It turns out that we will be spending way more time in Africa than I thought. By which I mean we have 4 more weeks until we move into Asia. With the Build Your Own Library kinder curriculum the focus countries are chosen for you and they are not necessarily what you thought they’d be. For instance, no mention was made of Ireland, Scotland, Britain or Spain when we were studying Europe. This was surprising but not as surprising as the fact that Cuba was given a big focus. You never know.
We started this week off by creating some stained-glass scenes of animal life in Africa (rainbow Sharpies on overhead projector transparencies).
It was difficult to leave Egypt but it had to be done. This book, How Children Lived, seems to be a precursor to Children Around the World (which focuses more on the modern world). I love them both. I especially love that I found them at the library book sale last for $1 each.
We don’t post much about our math and phonics programs because they tend to be less interesting than the rest of the things we spend time on. We are using Singapore Math books 1A and 1B. This is a change from the Miquon math books we started off with. They weren’t very engaging for a kindergartner and while we still have them, the Singapore is what we are focusing on right now. It has clear instructions and leaves nothing to interpretation. This method reassures our daughter that she will not misunderstand the assignment.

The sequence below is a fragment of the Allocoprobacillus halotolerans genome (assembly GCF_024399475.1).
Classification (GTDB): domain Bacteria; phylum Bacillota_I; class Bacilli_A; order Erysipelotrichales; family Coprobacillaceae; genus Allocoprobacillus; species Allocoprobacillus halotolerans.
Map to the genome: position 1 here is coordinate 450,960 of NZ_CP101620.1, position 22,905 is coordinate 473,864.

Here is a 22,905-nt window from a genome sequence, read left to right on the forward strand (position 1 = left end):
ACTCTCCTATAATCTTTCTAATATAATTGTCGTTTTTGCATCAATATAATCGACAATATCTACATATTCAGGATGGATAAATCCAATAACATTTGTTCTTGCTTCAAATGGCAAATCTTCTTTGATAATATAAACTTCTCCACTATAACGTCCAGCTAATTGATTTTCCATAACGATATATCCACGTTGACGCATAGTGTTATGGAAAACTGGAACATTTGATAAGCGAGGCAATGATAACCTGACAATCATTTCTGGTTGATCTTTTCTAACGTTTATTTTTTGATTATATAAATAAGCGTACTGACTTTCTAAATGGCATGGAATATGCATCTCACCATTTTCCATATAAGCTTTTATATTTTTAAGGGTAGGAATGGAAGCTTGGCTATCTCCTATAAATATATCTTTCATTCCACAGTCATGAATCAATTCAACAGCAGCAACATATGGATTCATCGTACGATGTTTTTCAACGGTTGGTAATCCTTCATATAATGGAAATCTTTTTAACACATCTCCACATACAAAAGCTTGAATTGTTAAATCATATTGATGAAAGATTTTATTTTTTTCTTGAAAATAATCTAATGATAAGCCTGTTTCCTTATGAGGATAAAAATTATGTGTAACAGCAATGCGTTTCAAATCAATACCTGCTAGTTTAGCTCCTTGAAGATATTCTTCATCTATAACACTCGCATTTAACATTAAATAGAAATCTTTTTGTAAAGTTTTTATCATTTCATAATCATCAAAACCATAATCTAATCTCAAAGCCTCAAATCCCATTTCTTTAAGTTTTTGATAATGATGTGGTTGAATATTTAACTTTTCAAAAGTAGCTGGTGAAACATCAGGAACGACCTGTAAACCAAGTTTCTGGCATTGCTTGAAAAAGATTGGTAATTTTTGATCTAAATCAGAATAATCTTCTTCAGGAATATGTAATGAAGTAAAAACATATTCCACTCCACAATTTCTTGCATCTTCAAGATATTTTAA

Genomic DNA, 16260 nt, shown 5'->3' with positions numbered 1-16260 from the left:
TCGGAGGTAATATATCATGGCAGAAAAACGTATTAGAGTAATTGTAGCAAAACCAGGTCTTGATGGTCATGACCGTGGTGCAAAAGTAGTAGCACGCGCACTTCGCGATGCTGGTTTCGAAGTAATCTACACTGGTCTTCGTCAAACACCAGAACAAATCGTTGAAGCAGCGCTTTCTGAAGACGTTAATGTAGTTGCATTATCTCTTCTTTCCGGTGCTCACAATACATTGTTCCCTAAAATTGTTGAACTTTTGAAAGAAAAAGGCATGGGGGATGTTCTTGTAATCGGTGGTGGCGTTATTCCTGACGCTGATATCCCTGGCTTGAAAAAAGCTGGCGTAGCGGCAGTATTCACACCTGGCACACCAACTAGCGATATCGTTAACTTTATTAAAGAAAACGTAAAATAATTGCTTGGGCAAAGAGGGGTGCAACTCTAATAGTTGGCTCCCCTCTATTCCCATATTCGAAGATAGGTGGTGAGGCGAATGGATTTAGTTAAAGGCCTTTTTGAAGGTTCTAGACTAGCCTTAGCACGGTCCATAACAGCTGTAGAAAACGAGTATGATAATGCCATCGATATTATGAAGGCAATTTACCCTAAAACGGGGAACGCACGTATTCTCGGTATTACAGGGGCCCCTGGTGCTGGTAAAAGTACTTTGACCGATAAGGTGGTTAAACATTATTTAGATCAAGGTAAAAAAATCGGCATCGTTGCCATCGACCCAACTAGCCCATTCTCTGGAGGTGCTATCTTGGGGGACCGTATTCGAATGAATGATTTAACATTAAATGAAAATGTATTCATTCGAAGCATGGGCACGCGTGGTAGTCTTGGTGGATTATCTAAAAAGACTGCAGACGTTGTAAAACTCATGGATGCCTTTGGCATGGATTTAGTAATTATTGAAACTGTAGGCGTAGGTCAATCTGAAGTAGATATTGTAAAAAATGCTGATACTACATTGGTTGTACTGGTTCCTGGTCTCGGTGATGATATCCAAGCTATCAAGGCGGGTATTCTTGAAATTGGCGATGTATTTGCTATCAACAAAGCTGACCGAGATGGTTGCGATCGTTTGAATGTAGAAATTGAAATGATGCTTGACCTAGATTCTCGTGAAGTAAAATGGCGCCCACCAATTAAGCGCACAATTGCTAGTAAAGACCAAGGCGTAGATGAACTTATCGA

This is a page from our All About Reading Level 2 curriculum. We’ve been working on dividing words between syllables as well as the “Silent E” and how it can change the pronunciation of words. Each lesson comes with an activity or game. In this case we cut and stapled flip books to practice our word endings.
The local Little Explorers program at Historic St. Mary’s City has started back up again. Programs are every other Wednesday morning through the fall at 10AM. This week’s program was on weather.
What would the week have been without another ten Magic Treehouse books? The author of these is so adored by our five year old that she created (and sent her) a dinner invitation. Will we ever hear back? I wonder.
Each day we read from many different sources. It works best at our house to get everything opened to the right pages before settling the kids down on the couch. If I have to stop and search for anything I lose their attention and it’s tough to get it back. The pages and construction paper above were for our day on Ghana. We learned about Ashanti weavings from the folktale “Seven Spools of Thread”, a Kwanzaa story.
Motivated by creating a patterned Ashanti cloth we went on to explore patterns in other ways. Fortunately we have a multitude of bears and horses.
Our first African research animal is the endangered Aye-aye of Madagascar.
The Usborne International cookbook is a part of our curriculum and this week we went ahead and created the two African recipes. These were for peanut bread and bobotie.
The peanut bread heading in to the oven plus a mortar and pestle for pretend peanut-grinding.
This is the African Bobotie we made with white bread, milk, dried apricots and raisins, hamburger, and eggs. It was seasoned with chili powder and curry and was fantastic.
On a visit to the garden this week we were able to watch the butterflies enjoying some of our rotting fruit. When we studied butterflies at the beginning of the summer we talked quite a bit about how we’d never been able to see this happen in a natural environment. Our day came.
We fit in two geocaches as well. This one involved some cliff-scaling and was very exciting. Our daughter used it as an opportunity to launch herself into the world of Magic Treehouse. Bet you can’t guess which one of us got to be Annie……..
All in all, another great week of homeschool. Thanks for reading!